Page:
A Japanese company has introduced a new technology which uses a portable UV stamp that victims of harassment can use it to leave an identifying mark on anyone who tries to attack them.
Shachihata, a maker of pre-inked rubber stamps and stamp pads mentioned that “This is a stamp intended to deter nuisance,”.
This company hasn’t mention groping specifically but nowadays unwanted touches from chikan (gropers) are a huge problem for women on rush-hour trains in japan.
Around two decades ago, Japan introduced female-only cars and they also installed many cameras in some lines as a deterrent. Currently, Japan has introduced a new app which is called DigiPolice that allows victims to broadcast a loud “Stop it!” or pull up a full-screen SOS message they can show to other passengers.
Shachihata’s new “anti-nuisance stamp” technology marks a 9-millimeter image of an open hand that uses special ink that will be visible only under fluorescent light.
The stamp is available in a little yellow case (signaling warning, the maker says) and has a reel cord so users can attach it to a bag or pocket. This product costs around ¥2,700 (about $25, £21, AU $38), but a limited run sold out within the first hour.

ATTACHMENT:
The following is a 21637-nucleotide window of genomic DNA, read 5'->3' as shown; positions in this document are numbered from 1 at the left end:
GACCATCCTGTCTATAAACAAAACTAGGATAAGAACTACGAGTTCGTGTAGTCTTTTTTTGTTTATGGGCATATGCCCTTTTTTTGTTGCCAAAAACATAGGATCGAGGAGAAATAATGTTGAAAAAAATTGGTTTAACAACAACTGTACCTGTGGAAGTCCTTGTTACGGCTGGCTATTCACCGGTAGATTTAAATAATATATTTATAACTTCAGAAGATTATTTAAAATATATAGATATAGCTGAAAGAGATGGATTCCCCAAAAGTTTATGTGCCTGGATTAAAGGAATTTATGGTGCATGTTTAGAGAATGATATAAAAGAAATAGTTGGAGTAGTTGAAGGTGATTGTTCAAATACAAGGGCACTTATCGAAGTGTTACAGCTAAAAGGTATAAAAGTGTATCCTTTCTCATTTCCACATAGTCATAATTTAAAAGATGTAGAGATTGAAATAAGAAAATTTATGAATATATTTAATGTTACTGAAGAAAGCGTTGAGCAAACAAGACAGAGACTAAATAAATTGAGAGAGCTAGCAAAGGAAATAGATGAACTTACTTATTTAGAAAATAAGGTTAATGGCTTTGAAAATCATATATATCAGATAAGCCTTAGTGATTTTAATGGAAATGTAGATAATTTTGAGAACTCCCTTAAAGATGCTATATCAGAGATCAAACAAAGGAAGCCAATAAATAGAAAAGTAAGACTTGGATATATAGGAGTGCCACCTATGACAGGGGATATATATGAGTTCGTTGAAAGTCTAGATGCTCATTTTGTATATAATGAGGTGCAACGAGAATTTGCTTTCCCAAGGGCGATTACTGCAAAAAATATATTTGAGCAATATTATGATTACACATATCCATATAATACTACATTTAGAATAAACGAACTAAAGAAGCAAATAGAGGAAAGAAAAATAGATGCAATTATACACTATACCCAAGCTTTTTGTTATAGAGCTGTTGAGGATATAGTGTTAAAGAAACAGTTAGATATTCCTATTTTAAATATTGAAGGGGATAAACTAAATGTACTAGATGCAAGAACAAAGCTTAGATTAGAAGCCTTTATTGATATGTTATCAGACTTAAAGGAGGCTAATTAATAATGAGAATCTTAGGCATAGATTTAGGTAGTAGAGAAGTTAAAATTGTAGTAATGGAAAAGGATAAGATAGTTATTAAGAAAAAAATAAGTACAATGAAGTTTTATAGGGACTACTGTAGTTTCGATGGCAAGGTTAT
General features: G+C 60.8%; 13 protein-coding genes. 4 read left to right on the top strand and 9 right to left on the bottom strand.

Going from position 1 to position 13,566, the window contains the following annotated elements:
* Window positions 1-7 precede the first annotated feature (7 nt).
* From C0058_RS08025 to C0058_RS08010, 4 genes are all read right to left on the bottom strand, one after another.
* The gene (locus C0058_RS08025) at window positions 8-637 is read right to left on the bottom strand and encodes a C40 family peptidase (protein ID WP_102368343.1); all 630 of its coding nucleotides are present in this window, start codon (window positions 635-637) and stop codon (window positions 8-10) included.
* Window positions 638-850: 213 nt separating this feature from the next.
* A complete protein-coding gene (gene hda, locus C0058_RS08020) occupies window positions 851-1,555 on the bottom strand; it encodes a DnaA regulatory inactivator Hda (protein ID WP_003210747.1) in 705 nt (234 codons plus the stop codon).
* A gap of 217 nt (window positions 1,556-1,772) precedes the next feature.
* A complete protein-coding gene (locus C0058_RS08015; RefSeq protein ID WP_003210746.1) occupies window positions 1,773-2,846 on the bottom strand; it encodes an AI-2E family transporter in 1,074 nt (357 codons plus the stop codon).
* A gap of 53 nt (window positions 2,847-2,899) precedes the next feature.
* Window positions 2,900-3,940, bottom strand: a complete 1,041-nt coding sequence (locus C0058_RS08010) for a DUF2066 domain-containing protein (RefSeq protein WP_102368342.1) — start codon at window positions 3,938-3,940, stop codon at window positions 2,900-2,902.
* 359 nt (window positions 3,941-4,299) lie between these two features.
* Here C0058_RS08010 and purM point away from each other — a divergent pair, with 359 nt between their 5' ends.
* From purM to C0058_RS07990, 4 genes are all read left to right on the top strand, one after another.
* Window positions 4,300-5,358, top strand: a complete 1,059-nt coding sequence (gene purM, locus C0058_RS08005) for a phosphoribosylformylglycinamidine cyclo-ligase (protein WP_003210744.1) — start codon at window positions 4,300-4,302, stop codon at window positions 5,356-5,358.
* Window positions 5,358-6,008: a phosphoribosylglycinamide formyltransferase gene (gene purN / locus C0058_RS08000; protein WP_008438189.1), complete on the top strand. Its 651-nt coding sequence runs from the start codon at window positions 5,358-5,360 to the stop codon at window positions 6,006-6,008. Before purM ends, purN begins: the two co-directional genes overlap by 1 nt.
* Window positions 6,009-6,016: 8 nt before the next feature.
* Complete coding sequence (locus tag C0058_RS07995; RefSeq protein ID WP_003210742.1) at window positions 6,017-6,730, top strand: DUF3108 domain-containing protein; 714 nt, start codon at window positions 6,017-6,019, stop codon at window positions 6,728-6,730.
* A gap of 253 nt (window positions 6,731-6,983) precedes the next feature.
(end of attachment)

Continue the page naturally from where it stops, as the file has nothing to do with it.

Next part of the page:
According to the Tokyo Metropolitan Police Department report in 2017, around 1750 cases recorded for groping in which 30 percent of these records occurred during peak rush hour times of 7 a.m. and 9 a.m.
Due to the prevalent of groping in japan, the potential for misusage of this product is possible. Anyone with this product can stamp other persons for revenge or tag someone who’s simply being annoying by talking on the phone too loudly.
This company spokesman Hirofumi Mukai told the Japan Times that this product’s ink can be washed off and the purpose of this product is that it should be only used as a deterrent.